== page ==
1.1.This test method covers the monitoring of trending breakdown of Ester I&II in ester based lubricants, such as polyol esters. The two categories are differentiated by the degradation pathway taken. Pathways may include oxidation and/or polymer formation. The former results in decomposition products, often gaseous, with lower molecular weights than the original esters of the lubricant. The latter results in heavier molecules, often liquid, that may include acids and aldehydes. Although these lubricants are more resilient to thermal degradation, heterogeneous catalytic surface reactions may accelerate the changes detected in the lubricant that may be detected by Fourier Transform Infrared Spectrometry. The changes from Ester breakdown I & II observed in FT-IR spectra will often result from the presence or absence of O-H stretches, not H-bonded and H-bonded, respectively 1.2.This method is intended to provide a consistent means of detecting the byproducts from the breakdown of Ester I&II in polyol ester lubricants. This data may then be used to monitor the operational health of machinery based on the breakdown of these lubricating constituents. 1.3.This method is based on trending differences of spectral absorbance and/or transmittance between the new lubricant reference sample and the in-service lubricant, or multiple samples over time. 1.4.Spectral data described in Practice E2412 is referenced in this method. For direct trend analysis, values are multiplied by 10 and reported in absorbance/0.1mm. 1.5.Maintenance action schedules and routines should be determined through intra-laboratory testing if possible or other methods to validate the consistency in the detection of ester breakdown by Fourier Transform Infrared Spectrometry. 1.6.This standard does not purport to address all of the safety concerns, if any, associated with its use. It is the responsibility of the user of this standard to establish appropriate safety and health practices and determine the applicability of regulatory limitations prior to use.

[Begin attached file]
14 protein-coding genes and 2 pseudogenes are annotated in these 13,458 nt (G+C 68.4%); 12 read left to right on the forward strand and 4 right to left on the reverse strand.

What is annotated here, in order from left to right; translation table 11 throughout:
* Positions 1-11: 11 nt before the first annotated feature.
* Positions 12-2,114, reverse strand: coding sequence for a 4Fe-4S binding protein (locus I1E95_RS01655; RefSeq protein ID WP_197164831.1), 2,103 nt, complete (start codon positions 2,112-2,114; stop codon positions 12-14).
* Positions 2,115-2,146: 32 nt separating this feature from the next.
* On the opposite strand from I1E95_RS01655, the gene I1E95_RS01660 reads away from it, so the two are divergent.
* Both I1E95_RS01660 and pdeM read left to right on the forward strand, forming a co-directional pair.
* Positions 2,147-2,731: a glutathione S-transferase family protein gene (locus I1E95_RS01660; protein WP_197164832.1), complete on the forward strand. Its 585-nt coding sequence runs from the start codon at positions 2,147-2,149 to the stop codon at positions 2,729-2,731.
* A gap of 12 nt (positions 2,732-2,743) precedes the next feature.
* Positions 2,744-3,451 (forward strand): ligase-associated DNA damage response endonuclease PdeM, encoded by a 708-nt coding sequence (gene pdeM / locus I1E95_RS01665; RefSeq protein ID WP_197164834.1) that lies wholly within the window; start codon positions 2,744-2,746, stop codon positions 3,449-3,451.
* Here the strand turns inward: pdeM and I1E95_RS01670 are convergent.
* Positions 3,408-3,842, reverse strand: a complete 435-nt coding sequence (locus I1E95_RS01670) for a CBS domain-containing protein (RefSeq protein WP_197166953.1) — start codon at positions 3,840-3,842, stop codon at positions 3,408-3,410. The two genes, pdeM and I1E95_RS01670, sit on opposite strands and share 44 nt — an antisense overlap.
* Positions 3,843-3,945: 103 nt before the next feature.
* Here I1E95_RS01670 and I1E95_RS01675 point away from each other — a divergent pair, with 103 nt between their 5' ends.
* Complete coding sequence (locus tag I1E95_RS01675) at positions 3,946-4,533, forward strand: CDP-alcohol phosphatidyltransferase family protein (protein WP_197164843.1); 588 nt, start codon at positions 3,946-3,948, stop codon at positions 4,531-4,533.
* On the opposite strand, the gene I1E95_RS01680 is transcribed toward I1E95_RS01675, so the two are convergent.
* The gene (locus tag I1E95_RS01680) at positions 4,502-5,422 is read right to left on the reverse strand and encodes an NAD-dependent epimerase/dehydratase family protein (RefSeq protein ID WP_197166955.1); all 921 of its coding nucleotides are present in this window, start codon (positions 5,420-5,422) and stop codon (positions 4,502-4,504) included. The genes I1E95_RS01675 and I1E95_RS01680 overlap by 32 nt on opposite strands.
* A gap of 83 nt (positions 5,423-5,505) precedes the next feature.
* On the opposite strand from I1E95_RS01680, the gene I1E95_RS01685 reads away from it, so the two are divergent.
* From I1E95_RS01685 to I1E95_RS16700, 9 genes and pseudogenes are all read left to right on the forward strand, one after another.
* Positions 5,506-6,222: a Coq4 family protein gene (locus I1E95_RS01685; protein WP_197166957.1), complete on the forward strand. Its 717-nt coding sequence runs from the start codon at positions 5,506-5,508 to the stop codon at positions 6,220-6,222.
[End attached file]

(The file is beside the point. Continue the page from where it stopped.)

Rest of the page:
3.1DefinitionsFor definitions of terms relating to infrared spectroscopy used in this practice, refer to Terminology E131.:3.2Definitions::3.2.1Fourier transform infrared (FT-IR) spectrometry, na form of infrared spectrometry in which an interferogram is obtained; this interferogram is then subjected to a Fourier transform to obtain an amplitude-wavenumber (or wavelength) spectrum.:3.3Definitions of Terms Specific to This Standard::3.3.1condition monitoring, na field of technical activity in which selected physical parameters associated with an operating machine are periodically or continuously sensed, measured and recorded for the interim purpose of reducing, analyzing, comparing and displaying the data and information so obtained and for the ultimate purpose of using interim result to support decisions related to the operation and maintenance of the machine (ISO 13372).:3.3.2in-service oil, nas applied in this practice, a lubricating oil that is present in a machine which has been at operating temperature for at least one hour.:184.108.40.206DiscussionSampling a in-service oil after at least one hour of operation will allow for the measurement of a base point for later trend analysis.:220.127.116.11DiscussionAny subsequent addition of lubricant (for example, topping off) may change the trending baseline, which may lead to erroneous conclusions.:3.3.3machinery health, na qualitative expression of the operational status of a machine sub-component, component or entire machine, used to communicate maintenance and operational recommendations or requirements in order to continue operation, schedule maintenance or take immediate maintenance action.:3.3.4new oil, nan oil taken from the original manufacturers packaging, prior to being added to machinery.:3.3.5reference oil, nsee new oil.:3.3.6trend analysis, nas applied in this practice, monitoring of the level and rate of change over operating time of measured parameters.:
Periodic testing of machine lubricants is an effective method to avoid downtime and costly repairs of parts that may be have salvaged if the health of the lubricant was known. It is particularly important to be aware of ester breakdown because these fluids are used in aircraft turbine engines where it is critical to accurately and reliably predict a fluids performance, especially in extreme environments. Fourier Transform Infrared Spectrometry typically covers a samples absorption of light between 4000 cm-1 and 550 cm-1 with varying measurement capabilities and Signal to Noise ratios (S/N), depending on instrument manufacturer. Conditions of the oil, such as oxidation, nitration and ester breakdown, and contaminates of the oil, such as water and glycols, may be detected using FTIR. These results are then compared to trending data to determine whether action should be taken to remedy an issue with the machinery.
The title and scope are in draft form and are under development within this ASTM Committee.
Developed by Subcommittee: D02.96
Staff Manager: Alyson Fick
Date Initiated: 07-24-2018
Technical Contact: Nicole Dosogne
Ballot: D02.96 (21-01)
Status: Will Reballot Item